Other Scriptural Instances

In Acts 5: 18 we read that the apostles were put in prison, but further we read of their miraculous deliverance from the jail. They were directed by the angel to "Go, stand and speak in the temple to the people al1 the words of this life," and there, in the temple, were they found teaching. Verse 25, "then came one and told them, saying, Behold, he men whom ye put in prison are STANDING in the temple and TEACHING the people." Who was standing in the temple? Those who were delivered from jail. Who was teaching? Those who were delivered from jail. A man? NO! The MEN! (Plural) As many as were standing were teaching! Was it a confused and confusing arrangement, or by an arrangement that allowed them to speak to different groups, yet at the same time? Only the latter could have been "decently and in order."

In Acts 5:42, we read, "And daily in the temple, and in every house, they ceased not to teach and preach Jesus Christ. " With a membership of more than 5,000, this could not DAILY have been accomplished without concurrent, simultaneous activity!

In Acts 12:1-7, we again read of Peter's imprisonment, during which time prayer without ceasing was made BY THE CHURCH for Peter. However, in verse 12, we read that many (Of whom? Of the church?) were gathered together praying at the house of Mary. Yet James and the brethren were somewhere else (verse 17). What was being done by all was NOT being done in an undivided assembly, but simultaneously in different groups.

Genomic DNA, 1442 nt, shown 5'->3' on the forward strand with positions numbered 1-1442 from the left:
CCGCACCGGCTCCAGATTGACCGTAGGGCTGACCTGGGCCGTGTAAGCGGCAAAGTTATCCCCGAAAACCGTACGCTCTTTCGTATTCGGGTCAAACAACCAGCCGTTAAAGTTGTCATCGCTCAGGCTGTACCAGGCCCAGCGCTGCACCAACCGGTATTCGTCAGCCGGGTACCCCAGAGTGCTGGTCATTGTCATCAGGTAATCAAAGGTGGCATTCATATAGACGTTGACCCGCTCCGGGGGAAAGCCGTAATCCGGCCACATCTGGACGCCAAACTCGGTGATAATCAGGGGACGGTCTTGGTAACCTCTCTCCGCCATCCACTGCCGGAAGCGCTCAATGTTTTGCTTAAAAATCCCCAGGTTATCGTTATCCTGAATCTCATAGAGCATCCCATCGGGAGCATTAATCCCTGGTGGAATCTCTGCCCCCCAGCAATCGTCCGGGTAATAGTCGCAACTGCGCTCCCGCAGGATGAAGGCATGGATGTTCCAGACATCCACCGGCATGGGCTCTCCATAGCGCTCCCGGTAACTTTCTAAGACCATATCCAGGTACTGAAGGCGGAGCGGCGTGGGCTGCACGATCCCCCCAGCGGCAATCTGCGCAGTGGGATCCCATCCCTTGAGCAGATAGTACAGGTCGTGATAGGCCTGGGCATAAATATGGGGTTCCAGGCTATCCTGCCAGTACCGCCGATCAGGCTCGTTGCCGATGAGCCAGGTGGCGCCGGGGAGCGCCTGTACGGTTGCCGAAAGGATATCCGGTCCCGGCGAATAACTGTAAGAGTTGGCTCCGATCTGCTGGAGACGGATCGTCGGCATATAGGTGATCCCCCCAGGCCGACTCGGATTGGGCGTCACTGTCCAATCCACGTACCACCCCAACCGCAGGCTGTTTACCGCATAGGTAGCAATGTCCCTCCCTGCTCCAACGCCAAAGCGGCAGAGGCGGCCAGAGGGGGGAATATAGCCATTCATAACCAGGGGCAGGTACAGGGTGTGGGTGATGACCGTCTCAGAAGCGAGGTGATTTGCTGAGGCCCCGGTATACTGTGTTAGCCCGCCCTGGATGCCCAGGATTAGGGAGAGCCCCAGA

These passages exemplify the fact that group teaching, both generally and specifically authorized, is no less authorized when a plurality of groups conduct studies simultaneously than when a single group meets.

The "Divided Assembly" Objection

However, this matter often involves the right of a group to retire from a previously assembled meeting of the whole church. Is such in keeping with apostolic precedent? In Acts 15:4-6, we read of brethren coming from Antioch to Jerusalem to confer with the apostles about circumcision. In verse 4, "they were received of the church, and of the apostles and elders, and they declared all things that God had done with them." Yet in verse 6, "the apostles and elders came together for to consider of this matter." From a meeting of the church, including the apostles and elders, the apostles and elders retired to consider a spiritual matter! Therefore, the objection to a "divided assembly" is an invalid objection!

The scriptures abundantly authorize the teaching of the word in groups. These groups may meet at the same time for the same purpose. They may retire from a previously assembled meeting of the whole church. Yet this precisely describes the Bible classes! There is no separate institution, but the employment of an arrangement or means authorized by apostolic precedent!

One other point needs to be considered in our study of the Bible question and that is whether women have the right to teach in some of the classes. Let us next give our attention to this aspect of the study.

Truth Magazine VII: 5, pp. 12-13
February 1963